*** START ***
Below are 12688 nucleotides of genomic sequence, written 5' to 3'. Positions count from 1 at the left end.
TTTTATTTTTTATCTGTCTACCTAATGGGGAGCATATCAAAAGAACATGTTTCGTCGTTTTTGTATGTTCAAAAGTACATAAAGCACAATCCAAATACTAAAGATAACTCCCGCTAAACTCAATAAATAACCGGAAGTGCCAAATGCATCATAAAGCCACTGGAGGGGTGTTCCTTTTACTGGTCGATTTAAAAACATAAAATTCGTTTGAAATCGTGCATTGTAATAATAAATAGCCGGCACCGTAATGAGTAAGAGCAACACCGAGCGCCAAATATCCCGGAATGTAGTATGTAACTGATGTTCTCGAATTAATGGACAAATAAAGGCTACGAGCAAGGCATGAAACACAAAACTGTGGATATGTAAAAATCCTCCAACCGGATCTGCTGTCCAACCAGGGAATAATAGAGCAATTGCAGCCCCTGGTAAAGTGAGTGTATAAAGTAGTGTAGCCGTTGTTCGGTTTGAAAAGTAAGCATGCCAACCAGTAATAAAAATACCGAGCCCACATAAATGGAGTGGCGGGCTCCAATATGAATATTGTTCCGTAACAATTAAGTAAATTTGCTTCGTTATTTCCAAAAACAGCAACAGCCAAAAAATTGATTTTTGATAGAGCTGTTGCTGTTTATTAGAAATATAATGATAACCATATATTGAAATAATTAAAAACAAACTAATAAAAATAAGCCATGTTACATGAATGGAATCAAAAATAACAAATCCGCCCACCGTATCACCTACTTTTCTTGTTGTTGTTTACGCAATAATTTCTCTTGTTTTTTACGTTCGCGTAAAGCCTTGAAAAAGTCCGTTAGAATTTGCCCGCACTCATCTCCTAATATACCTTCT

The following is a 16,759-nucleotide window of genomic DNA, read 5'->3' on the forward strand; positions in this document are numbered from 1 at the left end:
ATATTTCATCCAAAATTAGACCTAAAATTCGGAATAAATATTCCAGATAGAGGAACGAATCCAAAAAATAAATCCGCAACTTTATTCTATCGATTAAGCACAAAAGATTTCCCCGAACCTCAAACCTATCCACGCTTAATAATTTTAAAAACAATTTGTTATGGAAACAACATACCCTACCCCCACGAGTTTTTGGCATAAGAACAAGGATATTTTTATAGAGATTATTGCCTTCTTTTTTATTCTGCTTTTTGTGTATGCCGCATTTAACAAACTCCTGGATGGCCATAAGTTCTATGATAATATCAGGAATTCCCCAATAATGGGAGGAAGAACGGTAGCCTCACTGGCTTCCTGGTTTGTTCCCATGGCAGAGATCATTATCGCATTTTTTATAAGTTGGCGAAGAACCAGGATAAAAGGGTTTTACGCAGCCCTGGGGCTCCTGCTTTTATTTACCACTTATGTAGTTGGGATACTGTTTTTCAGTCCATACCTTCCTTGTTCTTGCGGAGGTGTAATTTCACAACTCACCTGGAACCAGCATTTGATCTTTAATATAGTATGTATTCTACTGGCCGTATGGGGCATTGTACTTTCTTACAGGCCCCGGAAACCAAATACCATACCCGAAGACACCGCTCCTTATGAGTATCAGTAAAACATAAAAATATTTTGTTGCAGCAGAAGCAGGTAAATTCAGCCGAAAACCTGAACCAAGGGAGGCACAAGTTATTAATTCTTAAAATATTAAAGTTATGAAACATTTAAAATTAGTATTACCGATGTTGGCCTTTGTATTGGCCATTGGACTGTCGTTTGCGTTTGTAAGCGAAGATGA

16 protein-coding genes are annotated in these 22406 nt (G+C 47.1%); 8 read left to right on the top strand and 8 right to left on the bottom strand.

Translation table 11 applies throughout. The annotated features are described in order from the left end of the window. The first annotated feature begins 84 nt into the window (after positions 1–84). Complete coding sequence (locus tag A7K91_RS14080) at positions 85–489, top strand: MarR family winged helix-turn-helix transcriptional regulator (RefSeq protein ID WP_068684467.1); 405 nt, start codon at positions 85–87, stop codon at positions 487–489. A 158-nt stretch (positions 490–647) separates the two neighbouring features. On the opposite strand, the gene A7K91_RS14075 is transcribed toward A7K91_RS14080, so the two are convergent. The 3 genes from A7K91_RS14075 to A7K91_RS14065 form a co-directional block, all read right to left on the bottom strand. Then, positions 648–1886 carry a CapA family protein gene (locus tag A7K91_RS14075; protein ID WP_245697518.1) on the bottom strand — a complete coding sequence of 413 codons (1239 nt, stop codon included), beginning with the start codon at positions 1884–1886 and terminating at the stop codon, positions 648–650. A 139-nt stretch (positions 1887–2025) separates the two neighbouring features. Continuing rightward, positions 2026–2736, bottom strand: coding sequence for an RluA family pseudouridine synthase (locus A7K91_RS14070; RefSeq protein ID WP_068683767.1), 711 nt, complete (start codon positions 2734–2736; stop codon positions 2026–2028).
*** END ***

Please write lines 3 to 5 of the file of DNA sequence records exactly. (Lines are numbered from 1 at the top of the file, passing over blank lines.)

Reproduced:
The following is a 16,759-nucleotide window of genomic DNA, read 5'->3' on the forward strand; positions in this document are numbered from 1 at the left end:
ATATTTCATCCAAAATTAGACCTAAAATTCGGAATAAATATTCCAGATAGAGGAACGAATCCAAAAAATAAATCCGCAACTTTATTCTATCGATTAAGCACAAAAGATTTCCCCGAACCTCAAACCTATCCACGCTTAATAATTTTAAAAACAATTTGTTATGGAAACAACATACCCTACCCCCACGAGTTTTTGGCATAAGAACAAGGATATTTTTATAGAGATTATTGCCTTCTTTTTTATTCTGCTTTTTGTGTATGCCGCATTTAACAAACTCCTGGATGGCCATAAGTTCTATGATAATATCAGGAATTCCCCAATAATGGGAGGAAGAACGGTAGCCTCACTGGCTTCCTGGTTTGTTCCCATGGCAGAGATCATTATCGCATTTTTTATAAGTTGGCGAAGAACCAGGATAAAAGGGTTTTACGCAGCCCTGGGGCTCCTGCTTTTATTTACCACTTATGTAGTTGGGATACTGTTTTTCAGTCCATACCTTCCTTGTTCTTGCGGAGGTGTAATTTCACAACTCACCTGGAACCAGCATTTGATCTTTAATATAGTATGTATTCTACTGGCCGTATGGGGCATTGTACTTTCTTACAGGCCCCGGAAACCAAATACCATACCCGAAGACACCGCTCCTTATGAGTATCAGTAAAACATAAAAATATTTTGTTGCAGCAGAAGCAGGTAAATTCAGCCGAAAACCTGAACCAAGGGAGGCACAAGTTATTAATTCTTAAAATATTAAAGTTATGAAACATTTAAAATTAGTATTACCGATGTTGGCCTTTGTATTGGCCATTGGACTGTCGTTTGCGTTTGTAAGCGAAGATGA

16 protein-coding genes are annotated in these 22406 nt (G+C 47.1%); 8 read left to right on the top strand and 8 right to left on the bottom strand.